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Interest in Maritime Fuel Cells Surges

A number of recent announcements around maritime fuel cell projects and systems signal increasing interest in hydrogen propulsion. MAN Cryo announced development of a marine fuel-gas system for liquefied hydrogen developed in cooperation with Fjord1 and Multi Maritime. MAN Cryo developed the hydrogen fuel cell system at its headquarters in Gothenburg in conjunction with the shipowner, Fjord1, and ship designer, Multi Maritime, in Norway.

The system, developed by MAN Cryo a division of MAN Energy Solutions, which extensive experience with cryogenic gases and solutions for storage and distribution, uses liquefied hydrogen at a temperature of -253° Celsius. Once liquefied, hydrogen is reduced to 1/800th of its volume as gas, enabling much more compact, onboard storage.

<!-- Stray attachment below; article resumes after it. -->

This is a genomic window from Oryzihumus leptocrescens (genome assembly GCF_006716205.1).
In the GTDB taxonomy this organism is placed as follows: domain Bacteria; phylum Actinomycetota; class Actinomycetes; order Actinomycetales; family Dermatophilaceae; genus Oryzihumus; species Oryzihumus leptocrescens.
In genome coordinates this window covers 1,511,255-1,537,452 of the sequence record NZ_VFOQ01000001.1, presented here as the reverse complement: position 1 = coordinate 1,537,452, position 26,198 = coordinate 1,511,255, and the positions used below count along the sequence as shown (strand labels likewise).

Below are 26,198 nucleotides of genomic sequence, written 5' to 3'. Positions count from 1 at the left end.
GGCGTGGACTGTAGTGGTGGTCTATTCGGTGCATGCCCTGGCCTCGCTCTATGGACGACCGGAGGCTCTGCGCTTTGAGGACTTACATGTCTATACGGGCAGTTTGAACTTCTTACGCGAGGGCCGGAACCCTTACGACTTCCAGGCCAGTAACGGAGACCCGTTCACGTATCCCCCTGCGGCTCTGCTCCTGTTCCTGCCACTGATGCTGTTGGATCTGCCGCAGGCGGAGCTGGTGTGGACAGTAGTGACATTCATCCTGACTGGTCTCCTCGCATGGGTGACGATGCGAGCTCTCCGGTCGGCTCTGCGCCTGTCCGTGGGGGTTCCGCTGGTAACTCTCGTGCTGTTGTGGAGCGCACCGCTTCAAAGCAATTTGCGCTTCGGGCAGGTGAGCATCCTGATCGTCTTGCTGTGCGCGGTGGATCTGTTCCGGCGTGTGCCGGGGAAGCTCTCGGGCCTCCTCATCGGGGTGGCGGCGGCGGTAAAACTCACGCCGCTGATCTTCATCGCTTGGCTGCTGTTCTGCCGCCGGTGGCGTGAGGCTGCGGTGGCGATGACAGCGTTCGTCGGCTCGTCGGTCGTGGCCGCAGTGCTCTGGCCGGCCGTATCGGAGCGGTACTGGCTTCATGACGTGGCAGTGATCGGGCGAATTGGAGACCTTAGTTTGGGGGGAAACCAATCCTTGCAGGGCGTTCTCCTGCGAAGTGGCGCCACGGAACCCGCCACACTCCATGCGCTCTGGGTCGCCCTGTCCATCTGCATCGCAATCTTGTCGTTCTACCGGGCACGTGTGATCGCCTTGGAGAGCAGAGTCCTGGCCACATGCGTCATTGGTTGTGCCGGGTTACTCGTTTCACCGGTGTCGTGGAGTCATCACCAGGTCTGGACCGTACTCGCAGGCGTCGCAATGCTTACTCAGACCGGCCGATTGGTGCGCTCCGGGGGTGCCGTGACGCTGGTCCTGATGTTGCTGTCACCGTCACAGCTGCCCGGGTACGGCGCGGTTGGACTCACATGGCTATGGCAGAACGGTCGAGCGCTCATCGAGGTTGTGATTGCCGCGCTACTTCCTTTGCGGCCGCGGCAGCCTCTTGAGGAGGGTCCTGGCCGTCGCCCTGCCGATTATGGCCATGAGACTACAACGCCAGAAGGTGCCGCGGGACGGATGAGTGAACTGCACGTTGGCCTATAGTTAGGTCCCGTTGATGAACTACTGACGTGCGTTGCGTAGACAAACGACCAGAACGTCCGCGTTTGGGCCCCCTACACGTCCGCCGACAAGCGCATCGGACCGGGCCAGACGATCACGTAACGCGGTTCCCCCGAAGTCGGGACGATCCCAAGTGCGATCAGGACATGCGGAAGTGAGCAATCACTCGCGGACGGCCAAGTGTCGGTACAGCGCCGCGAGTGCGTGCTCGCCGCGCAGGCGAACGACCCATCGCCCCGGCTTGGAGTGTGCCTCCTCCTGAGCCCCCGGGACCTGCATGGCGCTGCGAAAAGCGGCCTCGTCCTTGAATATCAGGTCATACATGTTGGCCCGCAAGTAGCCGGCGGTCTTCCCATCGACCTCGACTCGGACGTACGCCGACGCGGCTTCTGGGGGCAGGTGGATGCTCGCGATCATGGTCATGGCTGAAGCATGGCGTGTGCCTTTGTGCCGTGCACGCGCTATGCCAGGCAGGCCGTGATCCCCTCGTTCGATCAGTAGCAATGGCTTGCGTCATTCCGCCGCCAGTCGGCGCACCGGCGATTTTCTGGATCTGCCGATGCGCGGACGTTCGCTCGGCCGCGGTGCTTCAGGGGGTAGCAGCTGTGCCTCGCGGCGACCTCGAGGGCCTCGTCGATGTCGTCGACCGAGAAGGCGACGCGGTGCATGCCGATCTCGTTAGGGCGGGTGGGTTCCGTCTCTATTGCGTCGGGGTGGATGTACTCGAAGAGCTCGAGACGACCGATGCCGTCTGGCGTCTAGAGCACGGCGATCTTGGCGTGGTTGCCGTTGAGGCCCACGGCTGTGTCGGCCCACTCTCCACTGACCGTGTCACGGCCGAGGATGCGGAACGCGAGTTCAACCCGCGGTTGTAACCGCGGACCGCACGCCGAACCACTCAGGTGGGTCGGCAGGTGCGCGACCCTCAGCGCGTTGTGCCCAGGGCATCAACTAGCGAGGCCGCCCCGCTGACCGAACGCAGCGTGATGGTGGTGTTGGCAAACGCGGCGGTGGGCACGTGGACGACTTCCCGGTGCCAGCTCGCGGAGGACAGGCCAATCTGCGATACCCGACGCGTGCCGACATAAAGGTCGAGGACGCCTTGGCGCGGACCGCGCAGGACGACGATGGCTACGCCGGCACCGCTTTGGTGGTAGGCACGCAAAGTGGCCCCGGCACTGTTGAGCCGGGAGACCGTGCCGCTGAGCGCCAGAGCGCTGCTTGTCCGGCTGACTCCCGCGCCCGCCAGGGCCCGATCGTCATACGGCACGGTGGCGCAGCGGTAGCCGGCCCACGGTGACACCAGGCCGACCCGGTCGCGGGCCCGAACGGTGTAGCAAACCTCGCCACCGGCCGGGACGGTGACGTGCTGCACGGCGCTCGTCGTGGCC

Viking Cruises announced work on a liquid hydrogen-fueled cruise ship, according to the Norwegian Maritime Authority (NMA). Plans unveiled by Viking Cruises’ assume, because liquid hydrogen would be used, that the ships propulsion would be provided via fuel cells.

Launching in mid-2019, the Water-Go-Round will be the first fuel cell vessel in the US and the first commercial fuel cell ferry in the world. An extensive team brought the project to fruition, including Golden Gate Zero Emission Marine, CARB, BAE Systems, Bay Area Air Quality Management District, Bay Ship & Yacht Co., Hexagon Composites, Hydrogenics, Incat Crowther, OMB, the Port of San Francisco, Red & White Fleet Cruises, Sandia National Laboratories, and CCI.

Other fuel cell projects are being considered, initiated, and announced as scrutiny of maritime emissions reveals the accelerating need to address the pollution created by legacy propulsion systems.